Exposure to air pollutants may amplify risk for depression

Post on Pinterest
A new study looks at the effect of pollution on depression risk in people with genetic susceptibility. Jelena Gojic Tomic / Stocksy
  • Exposure to air pollution is associated with cognitive impairment and an increased risk of depression.
  • A recent study examined how air pollutants affect brain networks to mediate changes in cognitive function and boost the risk of depression.
  • The findings suggest that genetic susceptibility to depression combined with high levels of exposure to air pollution has a disproportionate effect on brain networks involved in cognition and stress.
  • Exposure to air pollutants has been associated with activation of brain networks that express genes associated with depression, suggesting that exposure to air pollution may cause adverse mental health effects by acting on the same brain networks related to genetic mechanisms of depression.
  • This suggests that individuals with a genetic predisposition to depression may be more susceptible to the adverse effects of air pollution on mental health.

Besides its detrimental effect on physical health, prolonged exposure to air pollutants is also associated with harmful factors Psychological health effects.

Exposure to air pollutants, including fine particulate matter, may be associated with cognitive impairment and depression.

Microparticles, also known as PM2.5, are made up of small, respirable particles smaller than 2.5 microns. These particles usually come from industrial and vehicle sources.

How PM2.5 exposure may increase the risk of depression is not well understood.

Also, scientists do not know whether air pollution can interact with a genetic predisposition to depression to increase the likelihood of developing depression.

Individuals who have a genetic predisposition to a particular disease may have an increased likelihood of developing the condition in the presence of certain environmental factors or because of behaviors such as smoking.

A recent study investigated the effects of PM2.5 exposure, in association with a genetic predisposition to depression, on brain networks involved in cognition and social stress.

The study’s lead author, Dr. Hao Yang Tan, a scientist at the Lieber Institute in Baltimore, MD, said, Medical news today:

The study reveals for the first time how air pollution and genes interact with each other to influence important cognitive and emotional circuits in the brain. Air pollution alters the expression of depression-causing genes.”

“Previous studies have observed an association of air pollution with depression, but our findings are the first to show a direct neurological cause,” he explained.

“What is most interesting is that these two factors are linked in such a way that they have a multiplier effect on one’s risk of depression. This means that, together, dangerous genes and bad air increase the risk of depression much more than any of the two factors does in isolation.”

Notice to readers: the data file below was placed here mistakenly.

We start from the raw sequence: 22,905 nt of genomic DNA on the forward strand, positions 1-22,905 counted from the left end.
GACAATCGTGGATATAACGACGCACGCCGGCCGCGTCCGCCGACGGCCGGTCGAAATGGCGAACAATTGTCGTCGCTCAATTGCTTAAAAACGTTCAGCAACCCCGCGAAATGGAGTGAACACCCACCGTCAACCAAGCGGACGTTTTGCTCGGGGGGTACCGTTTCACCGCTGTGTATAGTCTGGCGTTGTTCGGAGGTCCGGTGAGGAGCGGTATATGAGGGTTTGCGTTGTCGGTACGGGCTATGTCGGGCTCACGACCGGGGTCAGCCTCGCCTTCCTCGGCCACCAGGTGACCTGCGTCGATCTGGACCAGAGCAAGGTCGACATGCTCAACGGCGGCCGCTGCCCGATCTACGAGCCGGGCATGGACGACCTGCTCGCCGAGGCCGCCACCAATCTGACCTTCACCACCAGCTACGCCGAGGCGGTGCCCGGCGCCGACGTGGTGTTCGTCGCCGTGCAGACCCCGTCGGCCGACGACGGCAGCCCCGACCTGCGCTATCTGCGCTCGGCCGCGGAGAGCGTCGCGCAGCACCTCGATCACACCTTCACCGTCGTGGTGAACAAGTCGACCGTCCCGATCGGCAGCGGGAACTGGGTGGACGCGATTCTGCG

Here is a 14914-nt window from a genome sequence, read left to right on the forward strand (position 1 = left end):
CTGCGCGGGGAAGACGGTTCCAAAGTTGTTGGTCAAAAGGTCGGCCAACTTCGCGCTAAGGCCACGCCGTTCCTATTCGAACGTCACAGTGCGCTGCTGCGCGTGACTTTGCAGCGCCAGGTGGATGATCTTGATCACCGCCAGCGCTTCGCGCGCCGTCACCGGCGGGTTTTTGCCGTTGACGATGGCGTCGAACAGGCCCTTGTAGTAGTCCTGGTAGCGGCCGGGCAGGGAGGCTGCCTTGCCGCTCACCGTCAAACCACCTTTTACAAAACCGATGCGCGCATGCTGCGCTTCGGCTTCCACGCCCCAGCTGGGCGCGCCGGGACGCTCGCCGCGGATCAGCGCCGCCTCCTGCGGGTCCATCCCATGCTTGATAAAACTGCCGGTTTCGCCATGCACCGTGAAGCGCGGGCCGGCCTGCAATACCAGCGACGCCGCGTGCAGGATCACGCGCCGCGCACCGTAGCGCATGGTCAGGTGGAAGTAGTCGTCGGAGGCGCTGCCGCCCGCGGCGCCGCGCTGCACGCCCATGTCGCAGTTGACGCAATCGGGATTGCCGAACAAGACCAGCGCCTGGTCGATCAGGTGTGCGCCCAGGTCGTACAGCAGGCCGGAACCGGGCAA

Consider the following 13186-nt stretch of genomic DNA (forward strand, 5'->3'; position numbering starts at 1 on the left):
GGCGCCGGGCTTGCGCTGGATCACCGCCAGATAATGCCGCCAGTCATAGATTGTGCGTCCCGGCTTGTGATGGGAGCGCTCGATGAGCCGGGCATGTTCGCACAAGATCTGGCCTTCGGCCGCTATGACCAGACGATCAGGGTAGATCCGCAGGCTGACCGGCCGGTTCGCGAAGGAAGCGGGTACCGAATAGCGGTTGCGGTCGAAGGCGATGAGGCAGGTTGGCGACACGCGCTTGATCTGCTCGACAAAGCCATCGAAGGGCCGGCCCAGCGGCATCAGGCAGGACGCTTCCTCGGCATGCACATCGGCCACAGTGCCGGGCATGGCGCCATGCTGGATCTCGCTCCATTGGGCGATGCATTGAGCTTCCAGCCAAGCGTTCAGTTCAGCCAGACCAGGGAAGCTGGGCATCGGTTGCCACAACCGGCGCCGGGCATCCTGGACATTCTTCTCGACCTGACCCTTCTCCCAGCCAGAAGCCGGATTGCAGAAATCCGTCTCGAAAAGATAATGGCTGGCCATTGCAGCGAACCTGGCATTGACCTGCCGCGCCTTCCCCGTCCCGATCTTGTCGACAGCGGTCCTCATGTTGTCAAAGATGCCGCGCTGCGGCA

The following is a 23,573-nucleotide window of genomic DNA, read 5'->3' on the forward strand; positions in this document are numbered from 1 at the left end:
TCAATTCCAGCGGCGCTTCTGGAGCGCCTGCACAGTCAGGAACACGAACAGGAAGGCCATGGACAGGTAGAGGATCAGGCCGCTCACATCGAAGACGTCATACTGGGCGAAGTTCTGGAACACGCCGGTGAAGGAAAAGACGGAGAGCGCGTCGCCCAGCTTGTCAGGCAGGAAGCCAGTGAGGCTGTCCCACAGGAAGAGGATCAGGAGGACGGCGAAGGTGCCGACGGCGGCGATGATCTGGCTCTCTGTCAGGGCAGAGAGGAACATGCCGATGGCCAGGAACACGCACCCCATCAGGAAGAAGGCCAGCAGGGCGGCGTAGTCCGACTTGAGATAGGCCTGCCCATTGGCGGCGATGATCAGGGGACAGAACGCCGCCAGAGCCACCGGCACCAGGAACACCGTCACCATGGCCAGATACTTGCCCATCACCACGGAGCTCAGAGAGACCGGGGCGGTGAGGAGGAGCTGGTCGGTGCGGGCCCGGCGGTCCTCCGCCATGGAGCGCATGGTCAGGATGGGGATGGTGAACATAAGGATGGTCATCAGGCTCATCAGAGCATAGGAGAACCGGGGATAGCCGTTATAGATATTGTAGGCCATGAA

The study appears in the journal Proceedings of the National Academy of Sciences.

The study recruited 352 healthy participants residing in Beijing, China. Beijing has relatively high levels of air pollution, including high concentrations of PM2.5.

For each participant, the researchers studied several specific genetic variants associated with depression. From this information, they estimated their genetic susceptibility to depression.

To estimate PM2.5 exposure levels for each individual, the researchers used air monitoring data obtained from the city air quality monitoring station closest to each person’s home for 6 months prior to the study.

Depression is associated with cognitive deficits and higher levels of anxiety and depression. In other words, these individuals have an increased tendency to react anxiously or with depressive symptoms to a situation. Scientists assessed each participant’s anxiety and depression levels using a questionnaire.

The researchers first studied the effects of PM2.5 exposure on cognition and characteristics associated with depression.

They found that exposure to PM2.5 was associated with poorer performance on cognitive tests that include reasoning and problem solving. Higher anxiety and depression were also associated with PM2.5 exposure.

Next, the researchers examined the brain networks involved in cognition and information processing related to stress and its association with exposure to PM2.5 and genetic risk for depression.

The researchers measured the participants’ brain activity while performing a simple cognitive task using functional magnetic resonance imaging.

To assess the effect of social stress on brain activity during a cognitive task, researchers showed participants a picture of a competitor and compared their performance to that of the competitor.

Higher levels of PM2.5 exposure were associated with slower reaction times during the cognitive task, and this effect was amplified by PM2.5 exposure during social stress.

Social stress had a more pronounced effect on brain networks in individuals with a genetic predisposition to depression and greater exposure to PM2.5.

The effect of social stress on brain networks due to a combination of genetic risks and air pollution was greater than the sum of the effects from each individual factor. These findings suggest that air pollution may interact with the genetic risk of depression to affect brain networks.

The dorsolateral prefrontal cortex is a brain region involved in many processes, including cognition. One of the main areas whose connectivity changed during the cognitive task was in individuals with higher exposure to PM2.5 and a genetic predisposition to depression.